After the dramatic birth of the triplets, then the real worrying began. I was just sure that Xcel would be a good mom. You know, because she’s such an easy going goat. Hmmmm. One does not define the other apparently. I guess that’s life, huh?
When the little guys were up and moving around, which happens in just minutes, the next move was to get them to nurse. You want them to get that immunity packed colostrum right away. Xcel was not interested in standing still for this activity. She would immediately move to the other corner of the barn and stare off into nothingness. As if to say, “What babies? That’s not my problem. You got me into this fix. You deal with it.”
At least that was the case until a babe got a bit too close to her, of which she responded by either kicking or biting it’s tail. Oh, and a few times that bite concluded in a little toss into the air. Yes, I was frustrated to say the least.
This made the whole nursing bit tricky. And then to add to the misery, the kids had no idea how to suckle. I had visions of me bottle feeding these babes for the next two months. Frustration and anxiety raged inside my head. It’s no wonder I fell into a sleep stupor that night. I was so exhausted.
But bottle feed I did. At least it calmed my nerves for a bit. Then later that evening with Renaissance Man and Soccer Boy’s help, we managed to get everyone to nurse. Renaissance Man would hold Xcel so she couldn’t run to the other side of the barn and Soccer Boy and I led the little darlings to the teats. Not only did we lead them, we held the teat out for them so they could find it.
I went to bed nervous that Xcel would kick a little too hard in the night and kill one. Much to my relief, I found the three all snuggled up together and her off to the side. Well, at least no one is dead.
We spent the next 24 hours helping the kids nurse. Soccer Boy made it his mission to care for those little beings. By darn, he was going to make sure they got enough to eat. We were amazed that next night, as we commenced around the barn, of the knowledge Soccer Boy held of the different behaviors of each kid. He knew what each cry, yawn, and dazed look meant. He was our baby goat interpreter. And then Soccer Boy informed Renaissance Man that he would be waking him in the morning to come help with the feeding. Who is this kid?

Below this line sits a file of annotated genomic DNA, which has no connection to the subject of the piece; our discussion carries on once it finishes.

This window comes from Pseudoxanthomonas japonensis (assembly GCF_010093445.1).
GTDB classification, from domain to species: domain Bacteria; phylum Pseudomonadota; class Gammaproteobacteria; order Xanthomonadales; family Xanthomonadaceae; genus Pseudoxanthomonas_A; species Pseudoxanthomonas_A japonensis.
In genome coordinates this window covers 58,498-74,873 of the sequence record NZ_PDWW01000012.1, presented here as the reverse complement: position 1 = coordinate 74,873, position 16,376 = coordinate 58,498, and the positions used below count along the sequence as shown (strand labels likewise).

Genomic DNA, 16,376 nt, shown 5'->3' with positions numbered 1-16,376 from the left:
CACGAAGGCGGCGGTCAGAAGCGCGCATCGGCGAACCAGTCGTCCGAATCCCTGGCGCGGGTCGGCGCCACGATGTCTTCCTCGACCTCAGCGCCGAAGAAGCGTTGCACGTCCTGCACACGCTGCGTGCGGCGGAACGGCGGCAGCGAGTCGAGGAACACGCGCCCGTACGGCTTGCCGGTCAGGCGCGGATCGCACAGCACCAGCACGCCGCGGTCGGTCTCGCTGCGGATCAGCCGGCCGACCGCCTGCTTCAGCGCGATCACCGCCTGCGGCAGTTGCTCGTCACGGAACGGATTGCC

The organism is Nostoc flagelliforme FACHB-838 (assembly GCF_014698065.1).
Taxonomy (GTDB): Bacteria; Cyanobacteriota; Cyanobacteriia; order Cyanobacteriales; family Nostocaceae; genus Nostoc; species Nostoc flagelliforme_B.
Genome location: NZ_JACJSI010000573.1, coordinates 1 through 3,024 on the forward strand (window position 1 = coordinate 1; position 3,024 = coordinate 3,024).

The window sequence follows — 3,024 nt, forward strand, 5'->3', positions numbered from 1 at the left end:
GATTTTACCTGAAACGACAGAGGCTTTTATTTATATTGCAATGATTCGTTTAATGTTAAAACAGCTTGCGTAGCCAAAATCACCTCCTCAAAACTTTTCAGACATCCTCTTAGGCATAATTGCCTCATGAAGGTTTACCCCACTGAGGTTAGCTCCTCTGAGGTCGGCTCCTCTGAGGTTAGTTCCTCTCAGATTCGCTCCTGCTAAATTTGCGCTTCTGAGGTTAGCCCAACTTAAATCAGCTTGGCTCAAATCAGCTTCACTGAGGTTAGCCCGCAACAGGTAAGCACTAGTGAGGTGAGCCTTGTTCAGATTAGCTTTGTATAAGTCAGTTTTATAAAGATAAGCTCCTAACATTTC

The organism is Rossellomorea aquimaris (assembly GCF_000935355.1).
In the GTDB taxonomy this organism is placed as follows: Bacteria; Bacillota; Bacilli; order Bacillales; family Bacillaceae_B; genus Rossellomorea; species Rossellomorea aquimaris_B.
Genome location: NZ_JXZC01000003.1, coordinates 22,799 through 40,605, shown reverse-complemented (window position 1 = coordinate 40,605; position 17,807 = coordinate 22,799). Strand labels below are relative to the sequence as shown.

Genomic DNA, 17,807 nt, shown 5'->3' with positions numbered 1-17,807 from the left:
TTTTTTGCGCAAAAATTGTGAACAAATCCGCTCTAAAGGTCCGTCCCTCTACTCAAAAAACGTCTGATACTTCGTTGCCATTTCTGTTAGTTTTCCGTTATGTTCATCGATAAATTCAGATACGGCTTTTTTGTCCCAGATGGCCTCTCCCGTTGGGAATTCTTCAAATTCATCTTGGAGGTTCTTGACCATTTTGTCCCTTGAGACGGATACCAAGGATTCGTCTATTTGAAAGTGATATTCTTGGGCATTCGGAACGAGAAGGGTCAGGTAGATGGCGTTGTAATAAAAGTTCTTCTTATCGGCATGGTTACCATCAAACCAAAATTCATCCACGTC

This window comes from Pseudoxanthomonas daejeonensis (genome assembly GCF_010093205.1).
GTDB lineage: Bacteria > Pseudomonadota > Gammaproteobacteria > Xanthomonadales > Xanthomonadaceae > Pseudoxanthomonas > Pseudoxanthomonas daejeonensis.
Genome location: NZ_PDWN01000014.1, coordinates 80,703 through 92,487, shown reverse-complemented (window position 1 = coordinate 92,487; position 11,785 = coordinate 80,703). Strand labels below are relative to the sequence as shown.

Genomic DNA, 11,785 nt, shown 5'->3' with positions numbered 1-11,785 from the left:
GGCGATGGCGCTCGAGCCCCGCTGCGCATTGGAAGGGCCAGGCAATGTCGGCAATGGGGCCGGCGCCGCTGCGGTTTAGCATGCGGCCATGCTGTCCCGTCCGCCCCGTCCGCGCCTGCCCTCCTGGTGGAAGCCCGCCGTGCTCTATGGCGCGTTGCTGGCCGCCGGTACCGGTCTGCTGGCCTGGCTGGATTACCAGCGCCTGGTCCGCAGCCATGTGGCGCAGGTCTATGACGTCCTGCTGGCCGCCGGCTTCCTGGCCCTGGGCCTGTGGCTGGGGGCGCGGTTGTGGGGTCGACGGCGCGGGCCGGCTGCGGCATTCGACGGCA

By the next day, it seemed Xcel had conceded to the fact she was a momma. She no longer kicked when they suckled and most of the time she didn’t run away. It even seemed the kiddos had eaten before we hit the barn that morning. We got them to nurse, but not for long. They just laid down minutes after and fell asleep. Whew! Maybe her mother instincts kicked in. No pun intended. Hee. Hee.
Since then, let’s just say, I’ve been devouring the Fiasco Farm website for information. Gary isn’t nursing on one side of Sadie, so she now has a very swollen teat with a hard lump in her utter. So now I get to worry about Mastitis, as well as milk her out 3 times a day. At least she gets an utter massage out of the deal. By the way, she doesn’t see this as a luxury. Just picture hoof in milk bucket. Enough said.
And little Barry is having trouble pooping. What do you do with a constipated baby goat? I haven’t the foggiest. Back to researching.
Monday we disbudded Gary and Barry. Goat people say that is the worst part of raising goats. And I would agree. Little Gary cried for a good hour after his. So, yes, I worried about him too. Isn’t this fun? Lesson learned? As soon as you feel those little buds, do the job. Barry was only 3 days younger, but he had no issues. Mary is getting hers today. Yippee.
Well, I’m off to buy the California Mastitis Test.
See. You’re life isn’t that bad. You’ve got it good. Goat constipation isn’t even in your vocabulary.